By Stuart Honeysett
March 08, 2008
RUGBYLeague is losing its battle against the bottle with figures showing there has been an alarming jump in the number of alcohol-related incidents over the past two years.
The Weekend Australianhas obtained a list of offences in light of last weekend's ugly boozy
night out involving Test players Mark Gasnier and Jarryd Hayne that culminated in a drive-by shooting at
That wasn't the only blemish that took the gloss off the launch of the game's centenary season, after Newcastle sacked hooker Terence Seu Seu for a string of alcohol-related incidents.
The figures show that since the start of the 2006 season there has been 30 alcohol-related incidents including assaults, bar room brawls and drink-driving convictions. The last time a similar study was conducted was midway through the 2006 season which found there had been 35 incidents over five years.
Despite the fact the number of incidents has doubled, the NRL maintains it is working tirelessly to address the growing problem of alcohol abuse with its education programs and counselling.
NRL chief executive David Gallop told The Weekend Australian this week he was confident its approach was having an impact on players. "You would have to accept they work because there's an awareness of the problem," Gallop said.
"You can't say something's not working just because you continue to have incidents.
"You don't measure the amount of people that have actually benefited from the education and have not got themselves in trouble.
"There's no headline in football if a footballer goes out and takes a responsible approach to beer consumption."
However, Manly chief executive Grant Mayer expressed concerns the publicly known offences could be the tip of the proverbial iceberg.
"We only read about the ones that get into the press," Mayer said. "How many more issues do the clubs handle that don't get into the press? How many more don't get from the player to the club?
"If we're talking about 10 incidents a year that we all know and read about, how many more are actually happening at clubs and with the individuals themselves that nobody knows about?"
Brisbane chief executive Bruno Cullen said he was surprised the game was losing the war against alcohol.
The Broncos encourage their players to arrive and leave as a group when they head out to ward off the potential for trouble.
"I must say I'm surprised by the stats because my opinion is we are more diligent and we are doing more in that regard," Cullen said.
"These things are being highlighted more and more and that advertises to all of us, especially the players, that they have to pull their heads in and don't get themselves in those situations."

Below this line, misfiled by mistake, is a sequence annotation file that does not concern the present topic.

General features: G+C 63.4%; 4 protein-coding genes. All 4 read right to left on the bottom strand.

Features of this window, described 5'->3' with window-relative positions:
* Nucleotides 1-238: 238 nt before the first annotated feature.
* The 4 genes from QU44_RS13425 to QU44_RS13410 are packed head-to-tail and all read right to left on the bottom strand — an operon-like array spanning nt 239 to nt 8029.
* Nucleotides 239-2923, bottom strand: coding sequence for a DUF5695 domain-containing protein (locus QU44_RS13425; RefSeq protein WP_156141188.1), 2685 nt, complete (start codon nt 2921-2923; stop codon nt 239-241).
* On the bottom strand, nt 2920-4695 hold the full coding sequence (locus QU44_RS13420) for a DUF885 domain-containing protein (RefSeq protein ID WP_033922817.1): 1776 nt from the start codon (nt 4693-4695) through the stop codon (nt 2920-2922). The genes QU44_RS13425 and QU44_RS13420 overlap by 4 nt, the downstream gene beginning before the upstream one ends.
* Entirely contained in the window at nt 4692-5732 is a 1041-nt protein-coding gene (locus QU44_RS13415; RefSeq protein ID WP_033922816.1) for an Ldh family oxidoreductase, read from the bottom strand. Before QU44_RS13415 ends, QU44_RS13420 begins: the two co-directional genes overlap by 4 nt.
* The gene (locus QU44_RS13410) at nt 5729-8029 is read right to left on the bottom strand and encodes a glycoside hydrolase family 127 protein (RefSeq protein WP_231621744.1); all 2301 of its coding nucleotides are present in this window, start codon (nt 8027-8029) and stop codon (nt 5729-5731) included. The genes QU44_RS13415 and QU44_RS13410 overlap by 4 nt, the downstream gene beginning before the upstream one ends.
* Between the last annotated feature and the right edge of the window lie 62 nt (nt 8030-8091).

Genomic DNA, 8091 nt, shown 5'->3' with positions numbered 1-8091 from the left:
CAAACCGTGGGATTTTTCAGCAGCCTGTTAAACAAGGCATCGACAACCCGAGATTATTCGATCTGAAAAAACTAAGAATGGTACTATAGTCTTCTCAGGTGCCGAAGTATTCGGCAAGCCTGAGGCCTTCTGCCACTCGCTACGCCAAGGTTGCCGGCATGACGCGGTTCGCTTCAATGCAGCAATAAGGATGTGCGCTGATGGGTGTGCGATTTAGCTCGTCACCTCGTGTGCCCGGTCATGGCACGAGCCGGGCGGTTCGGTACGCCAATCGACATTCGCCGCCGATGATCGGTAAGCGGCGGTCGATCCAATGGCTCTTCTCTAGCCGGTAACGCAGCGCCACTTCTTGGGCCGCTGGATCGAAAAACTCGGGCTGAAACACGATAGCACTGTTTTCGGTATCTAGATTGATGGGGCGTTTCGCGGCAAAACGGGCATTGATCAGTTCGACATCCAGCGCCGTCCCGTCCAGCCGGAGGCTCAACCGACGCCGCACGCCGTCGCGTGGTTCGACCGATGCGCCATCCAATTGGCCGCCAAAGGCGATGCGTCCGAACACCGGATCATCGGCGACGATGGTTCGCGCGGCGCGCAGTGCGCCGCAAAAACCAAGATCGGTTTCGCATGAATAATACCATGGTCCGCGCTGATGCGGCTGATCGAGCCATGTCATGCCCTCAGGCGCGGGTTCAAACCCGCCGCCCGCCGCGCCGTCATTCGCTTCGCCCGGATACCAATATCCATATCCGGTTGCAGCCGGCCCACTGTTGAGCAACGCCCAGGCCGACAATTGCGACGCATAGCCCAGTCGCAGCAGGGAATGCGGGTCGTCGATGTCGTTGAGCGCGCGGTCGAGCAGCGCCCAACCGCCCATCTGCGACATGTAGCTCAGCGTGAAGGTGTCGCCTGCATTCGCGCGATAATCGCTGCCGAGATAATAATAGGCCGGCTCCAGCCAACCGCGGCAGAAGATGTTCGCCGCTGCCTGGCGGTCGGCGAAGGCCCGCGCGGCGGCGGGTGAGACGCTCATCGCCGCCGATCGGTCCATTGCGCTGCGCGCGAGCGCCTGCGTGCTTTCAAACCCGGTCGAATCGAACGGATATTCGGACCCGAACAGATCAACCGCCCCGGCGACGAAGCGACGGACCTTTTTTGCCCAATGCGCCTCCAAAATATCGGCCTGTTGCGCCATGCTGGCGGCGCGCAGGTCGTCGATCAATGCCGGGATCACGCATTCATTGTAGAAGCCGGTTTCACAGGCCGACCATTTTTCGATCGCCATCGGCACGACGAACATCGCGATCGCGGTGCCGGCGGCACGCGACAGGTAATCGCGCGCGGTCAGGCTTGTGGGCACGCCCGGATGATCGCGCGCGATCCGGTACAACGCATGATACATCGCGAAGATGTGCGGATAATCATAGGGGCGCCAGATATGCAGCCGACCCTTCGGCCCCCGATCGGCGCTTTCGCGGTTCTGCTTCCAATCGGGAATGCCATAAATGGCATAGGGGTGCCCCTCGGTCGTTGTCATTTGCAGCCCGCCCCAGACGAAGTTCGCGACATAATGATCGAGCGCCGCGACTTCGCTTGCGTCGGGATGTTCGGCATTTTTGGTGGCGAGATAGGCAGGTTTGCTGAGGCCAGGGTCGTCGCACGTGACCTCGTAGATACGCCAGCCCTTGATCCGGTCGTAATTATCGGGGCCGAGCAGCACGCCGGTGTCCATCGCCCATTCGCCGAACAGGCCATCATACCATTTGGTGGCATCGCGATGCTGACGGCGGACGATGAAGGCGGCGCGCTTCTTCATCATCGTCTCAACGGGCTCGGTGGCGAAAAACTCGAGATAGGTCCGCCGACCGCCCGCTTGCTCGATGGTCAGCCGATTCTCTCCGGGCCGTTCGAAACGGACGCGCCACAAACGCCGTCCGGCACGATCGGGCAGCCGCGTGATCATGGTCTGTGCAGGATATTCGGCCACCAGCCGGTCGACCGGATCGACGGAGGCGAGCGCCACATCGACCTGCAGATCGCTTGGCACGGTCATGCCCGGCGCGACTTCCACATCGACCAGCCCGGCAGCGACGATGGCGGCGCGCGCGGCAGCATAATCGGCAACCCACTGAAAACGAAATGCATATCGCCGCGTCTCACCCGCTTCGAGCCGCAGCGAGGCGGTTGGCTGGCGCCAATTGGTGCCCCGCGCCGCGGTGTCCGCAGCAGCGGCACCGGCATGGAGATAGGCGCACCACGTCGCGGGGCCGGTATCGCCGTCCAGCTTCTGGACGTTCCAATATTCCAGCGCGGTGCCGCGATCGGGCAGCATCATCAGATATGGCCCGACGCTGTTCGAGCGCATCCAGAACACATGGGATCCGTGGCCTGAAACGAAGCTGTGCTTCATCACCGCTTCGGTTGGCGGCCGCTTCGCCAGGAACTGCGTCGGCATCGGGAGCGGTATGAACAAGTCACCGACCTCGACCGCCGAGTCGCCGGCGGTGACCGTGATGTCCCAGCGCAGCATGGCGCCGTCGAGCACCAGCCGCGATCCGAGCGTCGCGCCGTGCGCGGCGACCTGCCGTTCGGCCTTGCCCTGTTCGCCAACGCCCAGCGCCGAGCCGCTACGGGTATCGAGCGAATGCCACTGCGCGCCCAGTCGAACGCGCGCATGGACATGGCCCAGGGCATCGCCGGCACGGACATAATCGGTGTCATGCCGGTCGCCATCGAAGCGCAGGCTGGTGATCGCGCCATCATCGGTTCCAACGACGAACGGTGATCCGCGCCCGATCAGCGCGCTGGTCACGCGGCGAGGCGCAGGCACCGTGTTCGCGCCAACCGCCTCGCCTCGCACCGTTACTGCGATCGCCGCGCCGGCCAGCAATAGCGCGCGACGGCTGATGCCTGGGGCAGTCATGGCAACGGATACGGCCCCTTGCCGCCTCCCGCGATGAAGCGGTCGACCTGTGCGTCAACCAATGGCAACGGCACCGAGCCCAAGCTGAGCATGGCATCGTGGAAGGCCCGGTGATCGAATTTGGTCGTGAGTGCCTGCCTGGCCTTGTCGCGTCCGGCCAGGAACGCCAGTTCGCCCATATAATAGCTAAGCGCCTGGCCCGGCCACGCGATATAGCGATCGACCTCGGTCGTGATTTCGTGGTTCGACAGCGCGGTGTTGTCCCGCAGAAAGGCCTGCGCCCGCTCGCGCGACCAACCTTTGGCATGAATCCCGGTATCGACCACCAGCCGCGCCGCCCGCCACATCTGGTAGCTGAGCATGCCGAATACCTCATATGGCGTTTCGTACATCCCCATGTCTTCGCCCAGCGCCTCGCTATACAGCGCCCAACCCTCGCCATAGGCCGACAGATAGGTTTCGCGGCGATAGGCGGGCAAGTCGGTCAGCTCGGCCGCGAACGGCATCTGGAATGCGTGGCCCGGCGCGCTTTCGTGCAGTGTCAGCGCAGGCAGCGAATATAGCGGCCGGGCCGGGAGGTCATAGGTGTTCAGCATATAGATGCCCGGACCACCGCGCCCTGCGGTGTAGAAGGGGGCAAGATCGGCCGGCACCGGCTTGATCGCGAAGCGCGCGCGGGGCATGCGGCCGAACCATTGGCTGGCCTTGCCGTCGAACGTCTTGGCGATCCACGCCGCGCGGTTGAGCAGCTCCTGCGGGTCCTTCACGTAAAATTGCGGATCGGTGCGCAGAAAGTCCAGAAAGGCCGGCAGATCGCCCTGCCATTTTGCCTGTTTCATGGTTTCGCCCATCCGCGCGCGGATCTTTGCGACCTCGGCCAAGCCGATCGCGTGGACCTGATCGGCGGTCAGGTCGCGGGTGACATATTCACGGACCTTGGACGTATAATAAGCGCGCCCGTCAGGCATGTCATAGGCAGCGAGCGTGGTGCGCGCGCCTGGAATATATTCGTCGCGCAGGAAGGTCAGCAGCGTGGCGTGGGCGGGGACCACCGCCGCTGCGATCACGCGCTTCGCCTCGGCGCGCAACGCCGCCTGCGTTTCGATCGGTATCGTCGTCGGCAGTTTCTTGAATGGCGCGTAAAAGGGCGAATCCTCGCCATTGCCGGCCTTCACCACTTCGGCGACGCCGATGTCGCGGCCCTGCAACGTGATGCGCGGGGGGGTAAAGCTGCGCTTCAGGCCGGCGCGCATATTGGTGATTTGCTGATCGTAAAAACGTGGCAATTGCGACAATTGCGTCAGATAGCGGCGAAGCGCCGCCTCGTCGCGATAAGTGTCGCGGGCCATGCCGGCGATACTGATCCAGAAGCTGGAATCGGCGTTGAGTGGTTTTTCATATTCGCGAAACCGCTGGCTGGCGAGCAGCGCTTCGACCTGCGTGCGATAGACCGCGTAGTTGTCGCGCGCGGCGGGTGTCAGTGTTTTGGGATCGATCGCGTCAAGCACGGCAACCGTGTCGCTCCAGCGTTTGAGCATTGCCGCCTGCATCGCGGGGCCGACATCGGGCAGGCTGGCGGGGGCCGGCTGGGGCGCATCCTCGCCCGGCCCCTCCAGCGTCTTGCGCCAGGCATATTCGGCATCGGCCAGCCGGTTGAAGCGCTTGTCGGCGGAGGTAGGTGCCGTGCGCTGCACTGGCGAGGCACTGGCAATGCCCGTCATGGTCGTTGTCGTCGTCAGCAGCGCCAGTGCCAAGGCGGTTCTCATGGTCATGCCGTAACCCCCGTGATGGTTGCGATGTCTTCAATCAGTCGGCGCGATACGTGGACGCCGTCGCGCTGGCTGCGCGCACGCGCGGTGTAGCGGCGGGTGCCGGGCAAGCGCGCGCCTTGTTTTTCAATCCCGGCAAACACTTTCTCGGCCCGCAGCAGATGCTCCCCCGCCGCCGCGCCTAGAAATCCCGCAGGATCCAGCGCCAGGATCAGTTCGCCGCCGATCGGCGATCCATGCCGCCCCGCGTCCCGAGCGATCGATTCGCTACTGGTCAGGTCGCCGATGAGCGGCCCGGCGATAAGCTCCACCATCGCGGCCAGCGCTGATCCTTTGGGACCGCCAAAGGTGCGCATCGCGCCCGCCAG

Gallop canvassed the issue of player discipline with his club bosses at a chief executives meeting in Sydney, telling them he saw no role for the NRL to step in.
Although the league has the power to fine clubs up to $500,000 and individuals up to $50,000 for bringing the game into disrepute, it is a mechanism rarely used with clubs meting out the punishment. The clubs agreed to maintain the status quo, claiming they were better equipped in terms of resources and knowledge to deal with the issues.
While there have been some comparisons with the power American football or the AFL wields over its clubs, Gallop said there were too many logistical problems with this approach.
"Where would you draw the line? There are discipline issues happening on a weekly basis at clubs," Gallop said.
"If players are late for training, if players come to training with a hangover, what do you do? Ring a hotline and say we need you here now?
"It's not practical. The best approach is that everything starts with it being a club issue and then we review what they've done and decide whether we need to take action as well."
The Eels took a strong stance against Hayne and his lower grade team-mates Weller Hauraki and Juniro Paulo, dishing out $2000 fines and dropping them for the season-opener.
Fellow Eel Mark Riddell escaped punishment after his presence at the night gone wrong was confirmed.
The Dragons also fined Gasnier, but there were plenty of critics calling on the club to take an even tougher stance and strip him of the captaincy. North Queensland chief executive Peter Parr said there was no easy solution, but clubs were largely getting the balance right between punishment and rehabilitation.
"While I think it's more publicised now the players have to be very wary and smarter and understand that's actually the case," Parr said.
"There's no use crying foul about bad publicity after the event because at the end of the day they should understand that anything they get involved in is going to be publicised heavily.
"We try and be proactive and inform our players how to handle yourself in different situations - try and do something before the event rather than after the event.
"But it's difficult when you're responsible for so many young men at that age."
While the game searches for answers to combat the growing alcohol threat, Mayer said the events of last Monday could end up having the most impact.
"All of a sudden now the bar has been increased and you've got a bullet being fired at a player," Mayer said.
"I tend to think even the dumbest individual will realise things may have changed."
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